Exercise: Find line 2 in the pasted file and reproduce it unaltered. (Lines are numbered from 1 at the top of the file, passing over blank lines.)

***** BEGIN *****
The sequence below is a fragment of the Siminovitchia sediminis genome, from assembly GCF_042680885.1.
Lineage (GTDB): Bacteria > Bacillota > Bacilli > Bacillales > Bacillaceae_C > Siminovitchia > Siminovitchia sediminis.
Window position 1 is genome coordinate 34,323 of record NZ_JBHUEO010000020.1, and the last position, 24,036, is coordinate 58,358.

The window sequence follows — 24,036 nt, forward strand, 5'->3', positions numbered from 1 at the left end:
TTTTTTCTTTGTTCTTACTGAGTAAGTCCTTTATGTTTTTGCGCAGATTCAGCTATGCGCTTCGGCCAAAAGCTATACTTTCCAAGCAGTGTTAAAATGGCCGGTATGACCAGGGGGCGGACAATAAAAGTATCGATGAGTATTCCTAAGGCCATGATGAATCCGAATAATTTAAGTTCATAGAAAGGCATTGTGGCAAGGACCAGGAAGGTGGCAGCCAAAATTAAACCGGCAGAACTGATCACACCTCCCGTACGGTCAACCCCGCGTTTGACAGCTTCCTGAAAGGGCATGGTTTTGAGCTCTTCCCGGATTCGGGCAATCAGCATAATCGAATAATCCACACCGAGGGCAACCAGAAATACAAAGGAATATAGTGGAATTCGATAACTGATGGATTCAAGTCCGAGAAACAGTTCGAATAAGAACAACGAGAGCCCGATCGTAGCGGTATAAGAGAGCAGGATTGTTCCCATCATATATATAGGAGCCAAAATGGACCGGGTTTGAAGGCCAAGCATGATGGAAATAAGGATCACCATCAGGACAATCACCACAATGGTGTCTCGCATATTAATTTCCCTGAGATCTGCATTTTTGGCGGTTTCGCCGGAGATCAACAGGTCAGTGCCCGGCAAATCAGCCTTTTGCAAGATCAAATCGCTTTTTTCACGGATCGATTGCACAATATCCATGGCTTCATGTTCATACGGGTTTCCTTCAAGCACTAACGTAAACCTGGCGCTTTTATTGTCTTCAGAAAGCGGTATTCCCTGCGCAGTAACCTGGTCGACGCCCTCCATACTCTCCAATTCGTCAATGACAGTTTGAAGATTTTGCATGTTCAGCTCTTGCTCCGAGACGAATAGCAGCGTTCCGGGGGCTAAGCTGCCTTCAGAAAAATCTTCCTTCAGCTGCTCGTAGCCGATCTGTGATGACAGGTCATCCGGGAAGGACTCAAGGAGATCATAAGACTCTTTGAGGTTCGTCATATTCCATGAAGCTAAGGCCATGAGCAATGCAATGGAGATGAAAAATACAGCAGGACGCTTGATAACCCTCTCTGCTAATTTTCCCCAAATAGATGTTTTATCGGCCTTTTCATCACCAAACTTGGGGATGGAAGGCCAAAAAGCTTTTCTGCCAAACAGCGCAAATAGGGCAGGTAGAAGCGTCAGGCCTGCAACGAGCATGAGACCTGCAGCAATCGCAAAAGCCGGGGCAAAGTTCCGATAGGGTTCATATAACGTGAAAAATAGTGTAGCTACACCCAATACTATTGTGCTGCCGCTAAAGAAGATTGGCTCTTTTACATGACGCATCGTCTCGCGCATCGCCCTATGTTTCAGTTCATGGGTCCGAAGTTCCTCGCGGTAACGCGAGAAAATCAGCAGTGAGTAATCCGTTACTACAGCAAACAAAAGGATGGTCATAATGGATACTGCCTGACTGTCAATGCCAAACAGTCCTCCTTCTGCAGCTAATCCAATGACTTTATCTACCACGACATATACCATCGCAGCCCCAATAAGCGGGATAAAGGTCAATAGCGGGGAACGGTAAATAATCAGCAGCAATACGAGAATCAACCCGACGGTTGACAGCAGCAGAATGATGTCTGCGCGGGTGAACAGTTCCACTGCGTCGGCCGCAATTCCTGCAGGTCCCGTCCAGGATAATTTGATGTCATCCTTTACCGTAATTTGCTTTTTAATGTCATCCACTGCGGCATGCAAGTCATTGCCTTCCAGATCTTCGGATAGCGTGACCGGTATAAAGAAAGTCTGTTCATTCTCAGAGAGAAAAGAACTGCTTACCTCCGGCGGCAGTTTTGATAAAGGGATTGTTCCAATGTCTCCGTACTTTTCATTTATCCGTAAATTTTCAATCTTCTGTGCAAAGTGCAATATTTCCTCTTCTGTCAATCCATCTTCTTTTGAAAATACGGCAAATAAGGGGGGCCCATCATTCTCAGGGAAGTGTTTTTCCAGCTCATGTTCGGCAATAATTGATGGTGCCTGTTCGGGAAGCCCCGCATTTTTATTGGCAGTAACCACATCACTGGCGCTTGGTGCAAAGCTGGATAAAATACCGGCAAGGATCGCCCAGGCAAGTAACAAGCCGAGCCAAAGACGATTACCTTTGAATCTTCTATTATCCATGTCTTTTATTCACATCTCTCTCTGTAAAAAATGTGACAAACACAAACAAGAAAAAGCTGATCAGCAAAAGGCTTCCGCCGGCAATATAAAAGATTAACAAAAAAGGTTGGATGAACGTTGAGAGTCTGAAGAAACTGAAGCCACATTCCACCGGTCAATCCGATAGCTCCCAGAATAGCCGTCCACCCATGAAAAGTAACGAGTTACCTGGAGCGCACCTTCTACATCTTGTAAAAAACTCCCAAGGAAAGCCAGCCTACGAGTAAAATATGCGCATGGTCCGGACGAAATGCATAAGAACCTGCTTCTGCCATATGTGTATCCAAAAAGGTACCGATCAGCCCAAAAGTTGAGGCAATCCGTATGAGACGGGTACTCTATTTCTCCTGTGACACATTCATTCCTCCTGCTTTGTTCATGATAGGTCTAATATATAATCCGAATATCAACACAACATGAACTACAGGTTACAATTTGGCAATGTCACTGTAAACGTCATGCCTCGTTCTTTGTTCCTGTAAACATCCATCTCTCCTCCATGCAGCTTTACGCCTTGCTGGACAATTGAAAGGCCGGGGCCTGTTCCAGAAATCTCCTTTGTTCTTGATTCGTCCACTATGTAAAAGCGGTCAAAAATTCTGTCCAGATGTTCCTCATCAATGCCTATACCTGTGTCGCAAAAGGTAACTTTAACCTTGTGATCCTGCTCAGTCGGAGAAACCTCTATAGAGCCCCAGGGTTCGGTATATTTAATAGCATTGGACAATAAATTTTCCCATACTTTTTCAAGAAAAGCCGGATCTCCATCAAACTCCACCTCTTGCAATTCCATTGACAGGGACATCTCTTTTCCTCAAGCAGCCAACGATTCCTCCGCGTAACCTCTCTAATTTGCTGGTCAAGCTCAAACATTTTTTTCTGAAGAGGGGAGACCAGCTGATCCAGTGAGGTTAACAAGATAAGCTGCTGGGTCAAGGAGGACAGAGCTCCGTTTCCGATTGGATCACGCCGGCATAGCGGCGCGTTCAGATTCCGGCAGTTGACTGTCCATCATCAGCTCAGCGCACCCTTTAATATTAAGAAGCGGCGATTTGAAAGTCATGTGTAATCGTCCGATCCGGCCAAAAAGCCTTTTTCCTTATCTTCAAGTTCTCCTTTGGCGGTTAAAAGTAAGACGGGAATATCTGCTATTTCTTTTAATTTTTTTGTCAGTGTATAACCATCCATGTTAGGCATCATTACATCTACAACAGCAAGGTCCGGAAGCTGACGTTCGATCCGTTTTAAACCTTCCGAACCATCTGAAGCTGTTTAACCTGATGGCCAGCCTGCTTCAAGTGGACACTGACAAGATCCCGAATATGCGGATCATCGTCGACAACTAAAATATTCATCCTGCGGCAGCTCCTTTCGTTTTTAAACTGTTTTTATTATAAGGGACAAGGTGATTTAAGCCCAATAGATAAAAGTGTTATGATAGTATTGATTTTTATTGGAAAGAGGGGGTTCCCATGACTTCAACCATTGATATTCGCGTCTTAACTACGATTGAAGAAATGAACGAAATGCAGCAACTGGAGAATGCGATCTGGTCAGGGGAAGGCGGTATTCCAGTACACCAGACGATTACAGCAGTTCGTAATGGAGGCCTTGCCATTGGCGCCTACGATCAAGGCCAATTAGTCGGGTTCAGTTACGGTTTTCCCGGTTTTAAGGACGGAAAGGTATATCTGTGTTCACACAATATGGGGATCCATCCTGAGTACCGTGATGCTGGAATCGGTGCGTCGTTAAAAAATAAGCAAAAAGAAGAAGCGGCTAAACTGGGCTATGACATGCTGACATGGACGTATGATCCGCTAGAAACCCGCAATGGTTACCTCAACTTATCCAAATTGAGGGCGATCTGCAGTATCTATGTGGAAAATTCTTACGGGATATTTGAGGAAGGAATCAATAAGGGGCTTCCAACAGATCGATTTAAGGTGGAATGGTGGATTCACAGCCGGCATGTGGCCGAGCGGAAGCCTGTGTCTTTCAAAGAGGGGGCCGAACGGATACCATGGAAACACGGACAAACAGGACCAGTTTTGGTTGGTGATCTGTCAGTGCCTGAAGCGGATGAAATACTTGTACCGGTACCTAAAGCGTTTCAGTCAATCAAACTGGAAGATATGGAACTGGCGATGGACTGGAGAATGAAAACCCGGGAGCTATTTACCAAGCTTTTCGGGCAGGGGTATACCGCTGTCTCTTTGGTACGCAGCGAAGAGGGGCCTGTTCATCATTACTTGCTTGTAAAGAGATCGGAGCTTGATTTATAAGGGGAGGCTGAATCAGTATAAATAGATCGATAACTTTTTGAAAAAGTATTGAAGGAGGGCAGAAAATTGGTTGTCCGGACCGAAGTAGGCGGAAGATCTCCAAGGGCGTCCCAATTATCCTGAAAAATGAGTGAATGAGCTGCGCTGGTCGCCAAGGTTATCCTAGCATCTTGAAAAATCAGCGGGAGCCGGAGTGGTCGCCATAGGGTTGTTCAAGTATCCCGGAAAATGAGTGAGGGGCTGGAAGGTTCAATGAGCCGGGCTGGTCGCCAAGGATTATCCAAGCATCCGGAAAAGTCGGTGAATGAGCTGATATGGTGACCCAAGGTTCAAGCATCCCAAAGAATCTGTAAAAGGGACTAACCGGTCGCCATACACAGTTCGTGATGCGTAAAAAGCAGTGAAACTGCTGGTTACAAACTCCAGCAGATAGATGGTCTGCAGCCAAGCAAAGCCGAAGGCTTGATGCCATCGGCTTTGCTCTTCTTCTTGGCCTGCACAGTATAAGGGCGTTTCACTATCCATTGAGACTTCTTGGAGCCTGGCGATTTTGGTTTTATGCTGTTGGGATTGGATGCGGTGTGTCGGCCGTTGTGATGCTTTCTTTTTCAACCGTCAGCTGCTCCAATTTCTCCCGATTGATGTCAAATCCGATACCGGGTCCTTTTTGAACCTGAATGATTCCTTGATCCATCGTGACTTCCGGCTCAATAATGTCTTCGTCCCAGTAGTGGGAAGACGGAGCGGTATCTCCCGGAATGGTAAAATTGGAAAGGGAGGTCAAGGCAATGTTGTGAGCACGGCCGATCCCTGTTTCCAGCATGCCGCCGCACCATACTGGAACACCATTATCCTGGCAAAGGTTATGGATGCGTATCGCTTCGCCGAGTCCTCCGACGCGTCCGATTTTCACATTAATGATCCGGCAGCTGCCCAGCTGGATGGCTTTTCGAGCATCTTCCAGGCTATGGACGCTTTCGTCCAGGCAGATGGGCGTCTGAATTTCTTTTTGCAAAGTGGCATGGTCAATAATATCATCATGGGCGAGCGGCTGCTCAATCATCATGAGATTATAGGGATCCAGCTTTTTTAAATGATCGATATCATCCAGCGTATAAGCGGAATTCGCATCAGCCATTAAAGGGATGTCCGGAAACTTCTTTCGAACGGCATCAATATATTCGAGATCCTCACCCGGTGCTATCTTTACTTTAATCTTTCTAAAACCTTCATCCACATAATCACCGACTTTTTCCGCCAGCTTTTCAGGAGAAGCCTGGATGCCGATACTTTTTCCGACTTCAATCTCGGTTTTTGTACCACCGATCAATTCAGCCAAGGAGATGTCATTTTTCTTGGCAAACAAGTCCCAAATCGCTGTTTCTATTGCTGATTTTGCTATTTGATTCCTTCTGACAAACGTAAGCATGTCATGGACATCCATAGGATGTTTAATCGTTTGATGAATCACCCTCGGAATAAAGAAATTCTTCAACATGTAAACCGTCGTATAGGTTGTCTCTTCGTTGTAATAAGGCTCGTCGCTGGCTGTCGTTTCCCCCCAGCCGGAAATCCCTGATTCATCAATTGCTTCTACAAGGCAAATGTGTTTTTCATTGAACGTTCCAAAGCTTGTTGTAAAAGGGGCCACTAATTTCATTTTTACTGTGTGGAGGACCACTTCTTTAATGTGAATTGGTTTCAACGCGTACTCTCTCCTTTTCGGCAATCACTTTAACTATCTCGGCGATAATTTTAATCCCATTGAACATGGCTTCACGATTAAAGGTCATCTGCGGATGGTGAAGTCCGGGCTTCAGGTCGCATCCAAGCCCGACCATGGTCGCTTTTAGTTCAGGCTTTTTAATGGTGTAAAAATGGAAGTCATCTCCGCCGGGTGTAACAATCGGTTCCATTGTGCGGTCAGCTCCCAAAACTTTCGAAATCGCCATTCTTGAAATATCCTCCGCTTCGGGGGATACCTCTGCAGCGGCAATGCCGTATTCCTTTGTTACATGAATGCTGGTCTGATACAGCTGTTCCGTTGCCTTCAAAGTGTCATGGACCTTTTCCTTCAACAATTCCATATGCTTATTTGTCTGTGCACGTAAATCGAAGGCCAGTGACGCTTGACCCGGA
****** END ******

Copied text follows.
Lineage (GTDB): Bacteria > Bacillota > Bacilli > Bacillales > Bacillaceae_C > Siminovitchia > Siminovitchia sediminis.